Policymakers in Europe certainly believe that hydrogen has a role to play—the EU’s Green Deal includes incentives to produce hydrogen from renewable sources. In addition to making trucks, Nikola has plans to generate hydrogen and to build out a refueling network. Bloomberg sees this as a substantial risk, as it estimates that each hydrogen station will cost some $17 million.
We’ll see how that works out. Nikola faces a greater risk: unlike Tesla in 2010, it’s entering what’s shaping up as a competitive market. Hyundai recently began delivering fuel cell trucks in Europe. Bloomberg reports that Daimler, the world’s largest truck maker, plans to start production of its electric eActros and eCascadia models next year, and has formed a joint venture with Volvo AB to develop hydrogen fuel cell systems for heavy vehicles. Electric bus maker Proterra is developing an electric delivery truck chassis in partnership with Freightliner, and may be eyeing the heavy-duty truck segment.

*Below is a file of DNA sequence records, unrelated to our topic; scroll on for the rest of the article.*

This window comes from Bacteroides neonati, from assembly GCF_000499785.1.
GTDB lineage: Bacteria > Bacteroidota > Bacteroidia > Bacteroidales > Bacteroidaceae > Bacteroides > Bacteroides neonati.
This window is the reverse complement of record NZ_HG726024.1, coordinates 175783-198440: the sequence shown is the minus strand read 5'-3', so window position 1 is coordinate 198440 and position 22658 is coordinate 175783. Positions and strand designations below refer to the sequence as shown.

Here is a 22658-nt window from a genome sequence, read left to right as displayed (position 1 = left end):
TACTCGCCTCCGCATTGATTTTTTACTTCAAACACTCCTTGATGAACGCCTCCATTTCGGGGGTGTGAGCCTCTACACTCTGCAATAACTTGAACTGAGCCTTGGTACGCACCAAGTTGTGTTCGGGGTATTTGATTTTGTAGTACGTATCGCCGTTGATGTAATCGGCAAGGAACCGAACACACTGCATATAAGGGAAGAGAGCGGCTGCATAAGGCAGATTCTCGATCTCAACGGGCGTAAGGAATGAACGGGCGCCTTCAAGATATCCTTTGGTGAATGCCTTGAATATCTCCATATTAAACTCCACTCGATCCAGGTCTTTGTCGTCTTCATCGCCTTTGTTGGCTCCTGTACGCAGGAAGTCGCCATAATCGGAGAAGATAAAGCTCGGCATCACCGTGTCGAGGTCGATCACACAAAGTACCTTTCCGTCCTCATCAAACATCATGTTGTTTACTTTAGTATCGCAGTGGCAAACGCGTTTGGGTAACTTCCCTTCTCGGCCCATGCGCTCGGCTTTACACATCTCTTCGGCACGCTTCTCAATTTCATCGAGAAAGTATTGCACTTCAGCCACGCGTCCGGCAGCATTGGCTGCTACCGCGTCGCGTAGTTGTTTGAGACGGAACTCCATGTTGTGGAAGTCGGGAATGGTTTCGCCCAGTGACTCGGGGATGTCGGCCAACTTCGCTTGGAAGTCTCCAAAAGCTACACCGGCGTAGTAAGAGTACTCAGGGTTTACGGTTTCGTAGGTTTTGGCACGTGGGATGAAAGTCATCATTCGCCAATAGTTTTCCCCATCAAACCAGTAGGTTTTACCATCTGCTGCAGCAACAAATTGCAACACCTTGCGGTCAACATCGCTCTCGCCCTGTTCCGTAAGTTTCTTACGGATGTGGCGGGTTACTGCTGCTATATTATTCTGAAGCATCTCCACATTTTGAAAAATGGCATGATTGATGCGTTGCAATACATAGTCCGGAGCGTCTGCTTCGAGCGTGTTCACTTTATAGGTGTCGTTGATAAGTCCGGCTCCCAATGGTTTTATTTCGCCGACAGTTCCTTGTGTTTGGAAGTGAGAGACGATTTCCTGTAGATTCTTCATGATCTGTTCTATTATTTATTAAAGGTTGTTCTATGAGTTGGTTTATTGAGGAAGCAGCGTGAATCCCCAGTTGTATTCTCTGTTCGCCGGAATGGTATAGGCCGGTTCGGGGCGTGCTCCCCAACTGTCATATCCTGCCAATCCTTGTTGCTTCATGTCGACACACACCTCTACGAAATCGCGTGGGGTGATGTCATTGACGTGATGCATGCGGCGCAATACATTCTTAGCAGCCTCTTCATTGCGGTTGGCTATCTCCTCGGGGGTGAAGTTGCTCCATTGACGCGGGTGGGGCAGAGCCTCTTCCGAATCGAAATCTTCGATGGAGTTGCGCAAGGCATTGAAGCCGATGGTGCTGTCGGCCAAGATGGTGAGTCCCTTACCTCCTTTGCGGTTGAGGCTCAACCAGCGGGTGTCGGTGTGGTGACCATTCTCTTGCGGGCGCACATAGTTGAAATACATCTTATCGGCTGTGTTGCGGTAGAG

These aren’t the only potential players. In fact, a couple of years from now, this may be a pretty crowded market. However, it will surely be the Tesla/Nikola race that grabs most of the headlines. Nikola has made an impressive beginning in the stock market, but Tesla has a long head start on the road.
And after a soaring stock market debut, Nikola shares shifted into reverse this week. The stock plunged more than 10% following its first quarterly earnings report. “We’re a pre-revenue company. We told everyone from the beginning of the year, look, give us until the end of this year,” Nikola CEO Trevor Milton told CNBC. “People want us to be Tesla in our first three weeks… That’s not going to happen.”
Meanwhile, a couple of Tesla Semi prototypes have been shuttling parts between Nevada and Fremont, and Elon Musk recently hinted that it may be time to bring the Semi into series production soon. However, the friendly rivalry develops, the trucking industry and the environment will be winners.
Written by: Charles Morris